Rajon Rondo loves numbers and the flair for the dramatic.
And Monday night, after the Celtics lost, 104-92, to the Houston Rockets at TD Garden, the Celtics point guard tweeted a string of numbers that seemed to give a clue as to when he will make his much-anticipated season debut.
Late Monday, Rondo, who has been sidelined all season while recovering from knee surgery, tweeted the following: “29,233,380 secs”
That time equates to 338 days, 8 hours, and 23 minutes.
It appears to be the exact duration of time between when he had reconstructive surgery on his right knee to repair a torn anterior cruciate ligament (Feb. 13, 2013) and this Friday’s game against the Los Angeles Lakers at TD Garden.
In fact, Rondo appears to have calculated the exact time between his surgery and tipoff — 11:07 a.m. on Feb. 13, if you factor in Friday’s 7:30 p.m. tipoff.
It had been reported that Rondo had been targeting that date for his return, but Rondo denied it and has continued to do so, including before Monday’s game.
Rondo has only said that he planned to return before the mid-February All-Star break.
Before the game, Celtics coach Brad Stevens didn’t offer any specific dates on when Rondo would return, but he did say that, “I get the impression it’s sooner than later.”
Stevens didn’t rule out a possible return for this week, saying, “I think you could say possibly. It wouldn’t be anything where I would be speaking with certainty.”
Jeff Green said he sprained his shoulder in the first quarter and Jared Sullinger said he had neck spasms during the game.
Green, who had 4 points, sat out the fourth quarter.
“It wasn’t because I was playing bad, it was because I sprained my shoulder at the end of the first, then it just kept nagging me throughout the game,” said Green. “Maybe that’s the reason, I don’t know. The [group] that was in, they did a great job of fighting and getting back into the game.”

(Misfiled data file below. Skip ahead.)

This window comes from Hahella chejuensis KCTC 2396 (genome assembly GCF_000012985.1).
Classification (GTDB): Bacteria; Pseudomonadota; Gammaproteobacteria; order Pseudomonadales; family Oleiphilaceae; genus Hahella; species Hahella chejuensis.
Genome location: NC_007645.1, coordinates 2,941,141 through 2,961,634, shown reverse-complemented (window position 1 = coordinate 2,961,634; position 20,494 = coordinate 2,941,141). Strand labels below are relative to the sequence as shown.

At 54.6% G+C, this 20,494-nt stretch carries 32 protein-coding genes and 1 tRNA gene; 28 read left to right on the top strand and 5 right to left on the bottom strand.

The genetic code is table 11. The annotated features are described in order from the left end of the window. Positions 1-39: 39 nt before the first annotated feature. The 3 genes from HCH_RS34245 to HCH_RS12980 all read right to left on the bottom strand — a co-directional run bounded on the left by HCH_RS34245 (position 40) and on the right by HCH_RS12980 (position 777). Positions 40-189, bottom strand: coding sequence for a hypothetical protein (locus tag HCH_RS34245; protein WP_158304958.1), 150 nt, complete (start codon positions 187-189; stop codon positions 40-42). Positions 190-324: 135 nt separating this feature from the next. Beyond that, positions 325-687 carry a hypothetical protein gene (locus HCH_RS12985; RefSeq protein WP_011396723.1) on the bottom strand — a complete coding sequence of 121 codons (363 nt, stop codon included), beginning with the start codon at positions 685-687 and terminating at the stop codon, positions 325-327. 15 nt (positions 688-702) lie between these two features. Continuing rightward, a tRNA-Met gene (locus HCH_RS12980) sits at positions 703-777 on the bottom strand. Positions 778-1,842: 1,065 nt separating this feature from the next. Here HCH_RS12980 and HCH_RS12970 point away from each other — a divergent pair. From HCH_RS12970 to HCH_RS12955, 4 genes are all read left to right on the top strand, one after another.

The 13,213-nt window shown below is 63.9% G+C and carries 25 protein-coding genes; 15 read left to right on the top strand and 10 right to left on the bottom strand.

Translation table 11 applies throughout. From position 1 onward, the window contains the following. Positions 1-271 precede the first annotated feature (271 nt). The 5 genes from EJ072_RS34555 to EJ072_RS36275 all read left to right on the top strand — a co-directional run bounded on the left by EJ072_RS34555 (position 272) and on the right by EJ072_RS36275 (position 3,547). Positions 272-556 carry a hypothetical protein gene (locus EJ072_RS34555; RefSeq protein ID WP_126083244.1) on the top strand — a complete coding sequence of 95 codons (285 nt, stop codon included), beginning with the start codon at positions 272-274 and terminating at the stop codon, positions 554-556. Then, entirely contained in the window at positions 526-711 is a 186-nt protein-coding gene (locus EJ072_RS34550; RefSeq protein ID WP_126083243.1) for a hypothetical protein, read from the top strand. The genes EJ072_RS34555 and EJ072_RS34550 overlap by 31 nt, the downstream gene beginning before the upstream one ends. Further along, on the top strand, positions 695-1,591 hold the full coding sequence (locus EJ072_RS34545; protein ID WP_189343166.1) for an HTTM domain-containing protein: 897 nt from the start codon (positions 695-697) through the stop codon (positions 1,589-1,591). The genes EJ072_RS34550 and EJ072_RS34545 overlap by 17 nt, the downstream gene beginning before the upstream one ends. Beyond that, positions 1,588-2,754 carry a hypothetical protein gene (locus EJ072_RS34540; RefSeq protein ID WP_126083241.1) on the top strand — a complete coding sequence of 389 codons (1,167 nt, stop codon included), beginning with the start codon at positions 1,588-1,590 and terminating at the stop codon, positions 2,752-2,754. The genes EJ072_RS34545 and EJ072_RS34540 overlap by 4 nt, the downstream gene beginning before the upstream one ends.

Green, who shot 2 for 10, later added, “I understand tonight, I couldn’t give anything because of the shoulder. At any other given time, I do want to be out there.
Green didn’t indicate which shoulder was hurting, but he said it shouldn’t be an issue when the Celtics face Toronto Wednesday at TD Garden.
Sullinger, who had 8 points and 10 rebounds as he moved back into the starting lineup, was wearing black kinesio tape on his neck after the game.
He said he wasn’t sure what happened, but that his neck “just got real tight while I sat on the bench, spasmed up a little bit.”
He added, “I’m going to be all right.”
With 25 losses to his record entering Monday night’s game, Stevensalready has more than half the losses that he had during his six-year career as Butler University’s coach (49).
“He’s done a good job,” Houston coach and former Celtic Kevin McHale said before the game. “There’s going to be a learning curve. There’s a big difference [between the NBA and college].
“What I really remember is playing and having some coaches come in from college and they were just like, ‘Wow. Where’s the practice time?’ And, ‘All these games . . . the game is so different and it’s managed different.’
“It’s vastly different, but I think he’s done a good job. I talked to Danny [Ainge] for a while last summer when he was making his decisions. I think [Brad] is someone that Danny can really talk to. I think they have a good relationship, and I think there are going to be some growing pains.
“But I think his team plays hard. That’s the thing — if you get your guys to play hard every night, that’s a sign that he’s doing right if they’re buying in. He’s got a long [six-year] contract, and I’m sure at some point in that contract, he’ll have the type of team that he wants and that Danny will put together for him that can contend.”
The Celtics were riding a season-high eight-game losing streak into Monday night; Stevens never lost four consecutive games at Butler. But Stevens said he maintains a positive attitude.
“I don’t measure where our team is based on just wins and losses, I measure it based on where we are individually in our growth, where we are collectively in our growth, how we can continue to get better, if we can continue to get better,” Stevens said.
“How we show resolve when things don’t go our way. How we play when our backs are against the wall. No matter if you win or lose, those are good character traits if you handle them well. But it’s tested even more when you lose again. That’s part of it.”
McHale also felt that Ainge’s decision to break up the Celtics this offseason was warranted, given the state of the league.
“If Danny had his druthers, he probably would’ve liked to have Paul [Pierce] retire as a Celtic,” McHale said.